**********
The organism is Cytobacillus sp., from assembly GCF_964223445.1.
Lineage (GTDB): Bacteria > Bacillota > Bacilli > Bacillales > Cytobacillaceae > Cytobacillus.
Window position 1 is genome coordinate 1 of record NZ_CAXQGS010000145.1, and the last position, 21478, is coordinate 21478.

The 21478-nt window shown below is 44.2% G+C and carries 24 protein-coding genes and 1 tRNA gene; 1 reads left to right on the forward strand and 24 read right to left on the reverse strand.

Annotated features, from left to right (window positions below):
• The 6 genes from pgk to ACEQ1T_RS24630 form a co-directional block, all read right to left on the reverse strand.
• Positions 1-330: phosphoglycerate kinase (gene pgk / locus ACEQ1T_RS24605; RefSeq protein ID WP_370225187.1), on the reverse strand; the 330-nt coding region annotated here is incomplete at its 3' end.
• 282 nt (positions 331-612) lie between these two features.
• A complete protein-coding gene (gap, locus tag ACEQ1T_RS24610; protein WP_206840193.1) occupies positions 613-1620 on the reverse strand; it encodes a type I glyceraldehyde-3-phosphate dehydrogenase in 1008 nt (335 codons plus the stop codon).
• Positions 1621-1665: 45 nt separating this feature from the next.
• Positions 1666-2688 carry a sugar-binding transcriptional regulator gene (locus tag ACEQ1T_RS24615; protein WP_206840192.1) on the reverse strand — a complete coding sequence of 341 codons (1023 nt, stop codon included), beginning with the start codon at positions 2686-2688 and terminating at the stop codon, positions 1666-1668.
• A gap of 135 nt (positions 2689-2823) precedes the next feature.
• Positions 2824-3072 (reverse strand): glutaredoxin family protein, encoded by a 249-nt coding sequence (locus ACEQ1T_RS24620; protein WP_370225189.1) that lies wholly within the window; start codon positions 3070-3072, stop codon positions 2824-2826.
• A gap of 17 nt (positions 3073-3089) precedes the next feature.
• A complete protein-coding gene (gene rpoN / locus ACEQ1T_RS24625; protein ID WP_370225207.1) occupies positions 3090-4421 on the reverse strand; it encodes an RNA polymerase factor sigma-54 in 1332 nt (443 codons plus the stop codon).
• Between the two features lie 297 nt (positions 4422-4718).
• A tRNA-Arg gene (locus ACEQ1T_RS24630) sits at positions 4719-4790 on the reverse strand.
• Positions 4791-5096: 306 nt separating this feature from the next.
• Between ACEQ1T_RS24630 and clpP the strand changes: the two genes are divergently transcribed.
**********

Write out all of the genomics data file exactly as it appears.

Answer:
The organism is Cytobacillus sp., from assembly GCF_964223445.1.
Lineage (GTDB): Bacteria > Bacillota > Bacilli > Bacillales > Cytobacillaceae > Cytobacillus.
Window position 1 is genome coordinate 1 of record NZ_CAXQGS010000145.1, and the last position, 21478, is coordinate 21478.

The 21478-nt window shown below is 44.2% G+C and carries 24 protein-coding genes and 1 tRNA gene; 1 reads left to right on the forward strand and 24 read right to left on the reverse strand.

Annotated features, from left to right (window positions below):
• The 6 genes from pgk to ACEQ1T_RS24630 form a co-directional block, all read right to left on the reverse strand.
• Positions 1-330: phosphoglycerate kinase (gene pgk / locus ACEQ1T_RS24605; RefSeq protein ID WP_370225187.1), on the reverse strand; the 330-nt coding region annotated here is incomplete at its 3' end.
• 282 nt (positions 331-612) lie between these two features.
• A complete protein-coding gene (gap, locus tag ACEQ1T_RS24610; protein WP_206840193.1) occupies positions 613-1620 on the reverse strand; it encodes a type I glyceraldehyde-3-phosphate dehydrogenase in 1008 nt (335 codons plus the stop codon).
• Positions 1621-1665: 45 nt separating this feature from the next.
• Positions 1666-2688 carry a sugar-binding transcriptional regulator gene (locus tag ACEQ1T_RS24615; protein WP_206840192.1) on the reverse strand — a complete coding sequence of 341 codons (1023 nt, stop codon included), beginning with the start codon at positions 2686-2688 and terminating at the stop codon, positions 1666-1668.
• A gap of 135 nt (positions 2689-2823) precedes the next feature.
• Positions 2824-3072 (reverse strand): glutaredoxin family protein, encoded by a 249-nt coding sequence (locus ACEQ1T_RS24620; protein WP_370225189.1) that lies wholly within the window; start codon positions 3070-3072, stop codon positions 2824-2826.
• A gap of 17 nt (positions 3073-3089) precedes the next feature.
• A complete protein-coding gene (gene rpoN / locus ACEQ1T_RS24625; protein ID WP_370225207.1) occupies positions 3090-4421 on the reverse strand; it encodes an RNA polymerase factor sigma-54 in 1332 nt (443 codons plus the stop codon).
• Between the two features lie 297 nt (positions 4422-4718).
• A tRNA-Arg gene (locus ACEQ1T_RS24630) sits at positions 4719-4790 on the reverse strand.
• Positions 4791-5096: 306 nt separating this feature from the next.
• Between ACEQ1T_RS24630 and clpP the strand changes: the two genes are divergently transcribed.